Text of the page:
Date of Completion
Dr. Andrew M. Bush, Dr. Timothy B. Byrne
Field of Study
Master of Science
The Narragansett Basin of Massachusetts and Rhode Island is a Carboniferous terrestrial basin and is the only location within New England that preserves fossil evidence of early amphibians and reptilomorphs. Footprints and trackways constitute the only record of these early tetrapods, but deformation during the Alleghanian orogeny has distorted the traces. To improve identification, description, and comparison with non-distorted material, tracks from Plainville, Massachusetts were retrodeformed using raindrop imprints as strain markers.
The axial ratios of 354 raindrop imprints found on 12 slabs were analyzed using the Rf/Φ technique. Strain ratios for slabs ranged from 1.33 to 1.93, with individual raindrop imprints ranging from 1.14 to 2.51. Although weakly expressed, cleavage exhibits an anastomosing characteristic and is visible on bedding surfaces in the form of a bedding-cleavage intersection lineation. The fluctuation of the bedding-cleavage intersection lineation varies between 10° and 33° among the raindrop-imprint—bearing slabs. This fluctuation is strongly correlated to the strain ratio of a slab, and this correlation was used to obtain strain ratios for slabs lacking raindrop imprints.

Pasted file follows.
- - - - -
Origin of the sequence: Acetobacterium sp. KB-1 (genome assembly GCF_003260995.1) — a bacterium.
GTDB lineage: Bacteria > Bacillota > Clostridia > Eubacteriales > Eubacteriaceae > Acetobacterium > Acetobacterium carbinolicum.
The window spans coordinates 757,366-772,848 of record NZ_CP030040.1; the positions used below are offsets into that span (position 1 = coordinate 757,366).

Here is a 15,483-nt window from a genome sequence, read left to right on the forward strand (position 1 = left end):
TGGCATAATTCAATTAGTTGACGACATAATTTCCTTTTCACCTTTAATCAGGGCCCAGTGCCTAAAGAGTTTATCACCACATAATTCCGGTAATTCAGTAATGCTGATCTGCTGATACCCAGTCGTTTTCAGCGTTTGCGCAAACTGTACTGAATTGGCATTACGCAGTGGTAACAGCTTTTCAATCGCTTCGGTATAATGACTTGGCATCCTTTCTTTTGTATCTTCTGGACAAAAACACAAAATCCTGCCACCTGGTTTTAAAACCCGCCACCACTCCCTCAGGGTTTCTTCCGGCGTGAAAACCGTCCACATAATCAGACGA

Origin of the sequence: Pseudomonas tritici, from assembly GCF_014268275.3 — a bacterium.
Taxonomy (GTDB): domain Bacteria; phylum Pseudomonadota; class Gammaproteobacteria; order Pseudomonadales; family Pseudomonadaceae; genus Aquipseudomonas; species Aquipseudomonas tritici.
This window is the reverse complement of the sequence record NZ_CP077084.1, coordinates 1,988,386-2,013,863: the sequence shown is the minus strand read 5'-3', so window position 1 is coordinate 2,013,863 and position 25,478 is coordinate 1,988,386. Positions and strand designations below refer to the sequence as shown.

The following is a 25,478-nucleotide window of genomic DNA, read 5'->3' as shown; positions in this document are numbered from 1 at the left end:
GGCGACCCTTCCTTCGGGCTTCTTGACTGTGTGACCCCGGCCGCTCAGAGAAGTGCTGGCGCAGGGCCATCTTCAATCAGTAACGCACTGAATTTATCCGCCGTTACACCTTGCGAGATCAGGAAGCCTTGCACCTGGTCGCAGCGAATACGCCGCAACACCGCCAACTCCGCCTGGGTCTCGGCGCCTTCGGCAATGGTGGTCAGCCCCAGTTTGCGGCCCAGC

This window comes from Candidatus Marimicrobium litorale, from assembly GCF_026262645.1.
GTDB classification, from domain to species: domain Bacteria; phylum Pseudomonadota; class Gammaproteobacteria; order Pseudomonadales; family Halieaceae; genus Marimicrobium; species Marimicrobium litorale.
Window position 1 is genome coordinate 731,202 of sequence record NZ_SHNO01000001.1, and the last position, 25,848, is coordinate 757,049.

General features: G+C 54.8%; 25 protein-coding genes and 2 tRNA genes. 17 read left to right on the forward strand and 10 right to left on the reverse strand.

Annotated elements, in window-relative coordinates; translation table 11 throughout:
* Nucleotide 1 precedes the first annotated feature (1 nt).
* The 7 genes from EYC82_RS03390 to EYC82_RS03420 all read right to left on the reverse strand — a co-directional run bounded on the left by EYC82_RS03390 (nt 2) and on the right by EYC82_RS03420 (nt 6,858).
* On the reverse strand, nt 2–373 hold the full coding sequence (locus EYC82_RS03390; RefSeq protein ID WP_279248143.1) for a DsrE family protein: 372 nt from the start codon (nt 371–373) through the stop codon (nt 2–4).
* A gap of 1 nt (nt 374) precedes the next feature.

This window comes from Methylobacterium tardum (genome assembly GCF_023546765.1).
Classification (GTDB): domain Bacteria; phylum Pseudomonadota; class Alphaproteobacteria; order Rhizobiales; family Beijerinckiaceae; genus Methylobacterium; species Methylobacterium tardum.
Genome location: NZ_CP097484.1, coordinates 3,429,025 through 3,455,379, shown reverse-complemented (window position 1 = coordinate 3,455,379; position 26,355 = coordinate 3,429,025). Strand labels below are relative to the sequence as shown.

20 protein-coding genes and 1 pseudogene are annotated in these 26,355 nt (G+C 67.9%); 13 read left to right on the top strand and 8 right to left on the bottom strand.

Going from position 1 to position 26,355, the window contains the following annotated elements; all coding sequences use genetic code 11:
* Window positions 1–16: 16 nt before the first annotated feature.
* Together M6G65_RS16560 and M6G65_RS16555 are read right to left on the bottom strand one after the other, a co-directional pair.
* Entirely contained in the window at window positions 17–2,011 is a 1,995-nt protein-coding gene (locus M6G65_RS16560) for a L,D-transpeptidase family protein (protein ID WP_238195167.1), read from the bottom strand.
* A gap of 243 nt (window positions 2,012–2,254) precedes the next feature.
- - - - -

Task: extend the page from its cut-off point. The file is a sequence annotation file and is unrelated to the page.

Vertebrate tracks appeared less distorted following retrodeformation, and the accuracy of the methods was successfully tested by retrodeforming insect traces that were originally bilaterally symmetrical. Deformed raindrop imprints and bedding-cleavage intersection lineation provide a useful new way of retrodeforming fossils, as well as a more complete understanding of the fossil record of early tetrapods in New England.
Fichman, Meredith, "Raindrop Imprints and Their Use in the Retrodeformation of Carboniferous Trace Fossils" (2013). Master's Theses. 518.
Dr. Jean M. Crespi